A comment yesterday from Antonio suggested that it would be interesting if I fleshed out the criteria I used in selecting the images posted. Seems like a reasonable request, so here goes:
Lartigue's "Zissou in his Tire Boat" Estimate $1000 – $2000. (Color changed for graphic effect.)
One of my favorite Lartigue stories involves a conversation between Francis Bacon and Lucien Freud as reported to me by the late Bruce Bernard, my predecessor as picture editor of the London Sunday Times Magazine. The pair were discussing a major Lartigue show they had each just seen and Freud was enthusing about the work. "My dear Francis," he began, "It's quite remarkable. This man can actually photograph happiness!" Bacon looked up from his beer with a look of derision. "Silliness if you ask me."
Of course both were right. Lartigue, the great prodigy of photography, blessed with a sharpshooter's eye and a wealthy and sporty family who were always having fun, could photograph both happiness and silliness, as well as all kinds of love and desire, and make it all sing. The picture above is one of the silly ones but it never fails to make me smile.
A rare Cartier-Bresson taken in Mexico c. 1963. Estimate $6,000 - $9,000
What appeals to me about this Cartier-Bresson is first, the rarity. I was H C-B's New York gallery for ten years and knew his work pretty well, but I never saw this image. I like the yin-yang of the light versus shadow cutting diagonally across the image and the sweetness of the girl and dog. In my experience Mexico is a country full of strays so this image also rings true to my sense of place.
One from a lot of 3 views of New York (all good) taken by Charles Rotkin in the 1940s. $1,000 - $1,500.
What can I say here? For about $300 a pop if you're lucky, you get three different but excellent views of New York City in the 40s. Compare the skyline to today's. Pick your favorite of the three and give the others away as presents. Sell one at Sotheby's and get your money back. Start your own Print Giveaway ...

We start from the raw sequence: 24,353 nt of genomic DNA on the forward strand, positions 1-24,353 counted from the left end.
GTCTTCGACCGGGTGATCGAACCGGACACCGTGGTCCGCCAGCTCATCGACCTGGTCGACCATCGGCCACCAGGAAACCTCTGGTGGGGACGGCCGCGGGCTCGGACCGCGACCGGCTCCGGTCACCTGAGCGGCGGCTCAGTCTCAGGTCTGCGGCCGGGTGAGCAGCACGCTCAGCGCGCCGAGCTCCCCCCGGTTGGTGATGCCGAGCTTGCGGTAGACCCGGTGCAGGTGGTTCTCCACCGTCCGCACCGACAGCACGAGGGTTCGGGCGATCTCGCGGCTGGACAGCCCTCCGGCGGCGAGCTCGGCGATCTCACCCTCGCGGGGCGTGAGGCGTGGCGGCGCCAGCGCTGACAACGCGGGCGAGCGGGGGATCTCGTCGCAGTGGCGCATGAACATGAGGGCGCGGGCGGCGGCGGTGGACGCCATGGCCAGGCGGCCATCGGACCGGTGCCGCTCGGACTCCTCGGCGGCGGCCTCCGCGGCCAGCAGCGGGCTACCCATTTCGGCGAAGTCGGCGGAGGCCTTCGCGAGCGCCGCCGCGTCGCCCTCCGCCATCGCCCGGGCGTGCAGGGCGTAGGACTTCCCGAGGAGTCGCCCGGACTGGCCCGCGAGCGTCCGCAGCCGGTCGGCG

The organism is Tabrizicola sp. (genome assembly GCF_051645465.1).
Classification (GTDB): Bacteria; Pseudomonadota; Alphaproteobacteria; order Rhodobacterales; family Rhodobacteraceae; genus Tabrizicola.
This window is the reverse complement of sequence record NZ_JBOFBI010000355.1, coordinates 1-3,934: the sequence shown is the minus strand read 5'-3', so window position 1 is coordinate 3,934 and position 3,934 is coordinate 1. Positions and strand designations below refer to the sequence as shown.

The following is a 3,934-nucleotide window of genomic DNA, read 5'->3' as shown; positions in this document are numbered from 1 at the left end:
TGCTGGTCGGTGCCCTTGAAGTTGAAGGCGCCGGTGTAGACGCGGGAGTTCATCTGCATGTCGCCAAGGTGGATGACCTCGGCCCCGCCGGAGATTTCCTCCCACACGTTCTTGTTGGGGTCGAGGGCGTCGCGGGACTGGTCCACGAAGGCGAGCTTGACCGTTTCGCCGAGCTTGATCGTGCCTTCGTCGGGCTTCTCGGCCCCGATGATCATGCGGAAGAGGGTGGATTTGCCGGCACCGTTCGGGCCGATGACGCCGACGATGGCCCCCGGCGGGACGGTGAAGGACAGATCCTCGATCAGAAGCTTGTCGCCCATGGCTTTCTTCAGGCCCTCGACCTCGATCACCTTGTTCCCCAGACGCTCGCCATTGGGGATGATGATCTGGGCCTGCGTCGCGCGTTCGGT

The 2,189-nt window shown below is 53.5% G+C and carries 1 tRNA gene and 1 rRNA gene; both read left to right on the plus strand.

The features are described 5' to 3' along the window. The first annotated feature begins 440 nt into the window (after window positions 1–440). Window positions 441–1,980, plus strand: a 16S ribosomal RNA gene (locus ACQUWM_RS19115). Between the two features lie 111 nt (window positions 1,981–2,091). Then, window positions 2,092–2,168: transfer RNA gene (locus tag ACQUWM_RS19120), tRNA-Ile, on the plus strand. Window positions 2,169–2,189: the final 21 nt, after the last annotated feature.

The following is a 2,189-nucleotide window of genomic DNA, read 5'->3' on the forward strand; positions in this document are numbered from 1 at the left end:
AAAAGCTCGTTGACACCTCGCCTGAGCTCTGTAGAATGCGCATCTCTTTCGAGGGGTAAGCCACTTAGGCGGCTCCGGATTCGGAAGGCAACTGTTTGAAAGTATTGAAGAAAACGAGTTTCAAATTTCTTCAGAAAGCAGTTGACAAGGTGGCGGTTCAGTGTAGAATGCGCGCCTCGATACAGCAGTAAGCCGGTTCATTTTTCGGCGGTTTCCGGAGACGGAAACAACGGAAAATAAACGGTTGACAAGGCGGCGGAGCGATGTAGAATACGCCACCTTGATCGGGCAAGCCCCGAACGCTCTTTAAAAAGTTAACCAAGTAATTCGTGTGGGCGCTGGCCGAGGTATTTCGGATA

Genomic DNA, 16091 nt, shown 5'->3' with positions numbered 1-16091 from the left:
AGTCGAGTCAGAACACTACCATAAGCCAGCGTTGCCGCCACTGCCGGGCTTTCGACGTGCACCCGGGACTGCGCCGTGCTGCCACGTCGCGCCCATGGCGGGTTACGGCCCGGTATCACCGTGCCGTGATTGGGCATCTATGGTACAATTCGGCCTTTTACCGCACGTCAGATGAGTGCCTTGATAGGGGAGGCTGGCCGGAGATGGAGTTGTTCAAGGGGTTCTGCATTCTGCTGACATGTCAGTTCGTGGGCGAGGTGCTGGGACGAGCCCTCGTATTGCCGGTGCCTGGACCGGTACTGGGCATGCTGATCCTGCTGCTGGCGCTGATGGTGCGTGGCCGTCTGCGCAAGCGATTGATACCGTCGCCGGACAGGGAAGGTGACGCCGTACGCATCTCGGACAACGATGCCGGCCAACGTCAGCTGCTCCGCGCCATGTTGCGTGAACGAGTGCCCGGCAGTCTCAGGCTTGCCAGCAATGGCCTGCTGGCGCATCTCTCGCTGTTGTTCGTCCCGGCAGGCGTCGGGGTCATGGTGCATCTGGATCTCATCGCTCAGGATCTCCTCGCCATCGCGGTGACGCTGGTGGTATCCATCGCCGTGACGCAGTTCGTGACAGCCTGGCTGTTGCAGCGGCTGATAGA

Marilyn Monroe c. 1945 by Andre de Dienes. $2,000 - $4,000.
Andre de Dienes was one of the great nudie photographers of the 40s and 50s taking the kind of healthy outdoor shots featured in naturalist magazines and camera annuals of the time. He happened to cross paths with M.M. when she was about 18 and his book "Marilyn Mon Amour", first published in 1985, is probably the best and most sustained coverage of the star. In it we see Marilyn morph from the slightly awkward teenager to the blonde beauty who became an icon. The book is now out of print as is Taschen's recently created $200 boxed set of De Dienes/Marilyn memorabilia now going for double that price.
A wonderful (but tiny) Karl Struss of the Flatiron Building. $3,000 - $5,000.
The Flatiron Building is one of those buildings just made for photographers. If Steichen's famous "Flatiron" picture were to come up at auction, it would without question fetch many millions. So even a little print by Karl Struss, who pre-dated Steichen but was a pivotal figure in the transition from pictorialism to modernism, should be quite a catch. On top of that, this is quite a wonderful picture with the glistening rain-soaked street reflecting the building's form, the pedestrians scurrying around, and the pinpoint of the street lights drawing the eye back to the building itself, highlighted against the chiaroscuro sky.
Ruth Orkin's portrait of Woody Allen at the Met. 1963. $3,000 - $4,000.
I've always made the point that humor in photography can't be posed, it has to be spontaneous as in the Lartigue, above. But there are always exceptions. Woody in front of this gilded full length painting is one. A little schoolboy humor, the nebbish upstaging and deflating the aristocrat, but done with a light touch.
Ray Metzker. Chicago, 1983. $4,000 - $6,000. (This seems high, but it's a strong picture.)
Ray Metzker is a Chicago based photographer who is the logical successor to Harry Callahan. An acknowledged innovator, his work explores the formal potentials of black and white photography in puzzle pictures that play with abstraction and composition. If you're looking for a cerebral but still engaging image, this could be the one.
A 1969 Garry Winogrand estimated at $2,000 - $3,000.
I've already written quite a bit about Winogrand, so I'm going to direct you back to my previous post. Click here.And here. But at $2-3k this is a steal.
Stephen Shore. 1974. $4,000 - $6,000.
After Eggleston and Meyerowitz, Shore is the other key modern american colorist. His career began at the age of 14 and his deadpan images of everyday scenes and places draw a connection between photography and photorealist paintings. Seeing this image in that context explains its strength. A picture that at first looks banal, but on closer viewing pulls you in.